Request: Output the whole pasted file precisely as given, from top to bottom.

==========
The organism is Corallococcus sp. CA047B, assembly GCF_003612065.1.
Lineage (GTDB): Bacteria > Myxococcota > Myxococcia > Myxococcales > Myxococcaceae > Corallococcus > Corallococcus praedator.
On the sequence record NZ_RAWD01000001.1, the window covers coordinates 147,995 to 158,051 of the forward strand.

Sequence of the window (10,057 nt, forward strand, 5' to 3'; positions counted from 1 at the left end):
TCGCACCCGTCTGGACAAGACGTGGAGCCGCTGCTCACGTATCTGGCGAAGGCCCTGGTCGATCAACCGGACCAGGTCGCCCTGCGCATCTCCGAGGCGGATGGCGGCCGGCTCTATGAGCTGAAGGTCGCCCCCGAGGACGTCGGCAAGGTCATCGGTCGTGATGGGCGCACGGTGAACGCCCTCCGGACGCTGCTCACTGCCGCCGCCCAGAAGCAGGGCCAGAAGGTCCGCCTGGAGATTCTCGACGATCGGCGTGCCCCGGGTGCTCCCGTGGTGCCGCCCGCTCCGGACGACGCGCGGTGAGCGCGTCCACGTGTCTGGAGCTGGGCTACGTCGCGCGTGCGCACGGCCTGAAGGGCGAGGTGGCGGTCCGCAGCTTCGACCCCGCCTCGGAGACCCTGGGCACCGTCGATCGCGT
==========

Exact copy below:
The organism is Corallococcus sp. CA047B, assembly GCF_003612065.1.
Lineage (GTDB): Bacteria > Myxococcota > Myxococcia > Myxococcales > Myxococcaceae > Corallococcus > Corallococcus praedator.
On the sequence record NZ_RAWD01000001.1, the window covers coordinates 147,995 to 158,051 of the forward strand.

Sequence of the window (10,057 nt, forward strand, 5' to 3'; positions counted from 1 at the left end):
TCGCACCCGTCTGGACAAGACGTGGAGCCGCTGCTCACGTATCTGGCGAAGGCCCTGGTCGATCAACCGGACCAGGTCGCCCTGCGCATCTCCGAGGCGGATGGCGGCCGGCTCTATGAGCTGAAGGTCGCCCCCGAGGACGTCGGCAAGGTCATCGGTCGTGATGGGCGCACGGTGAACGCCCTCCGGACGCTGCTCACTGCCGCCGCCCAGAAGCAGGGCCAGAAGGTCCGCCTGGAGATTCTCGACGATCGGCGTGCCCCGGGTGCTCCCGTGGTGCCGCCCGCTCCGGACGACGCGCGGTGAGCGCGTCCACGTGTCTGGAGCTGGGCTACGTCGCGCGTGCGCACGGCCTGAAGGGCGAGGTGGCGGTCCGCAGCTTCGACCCCGCCTCGGAGACCCTGGGCACCGTCGATCGCGT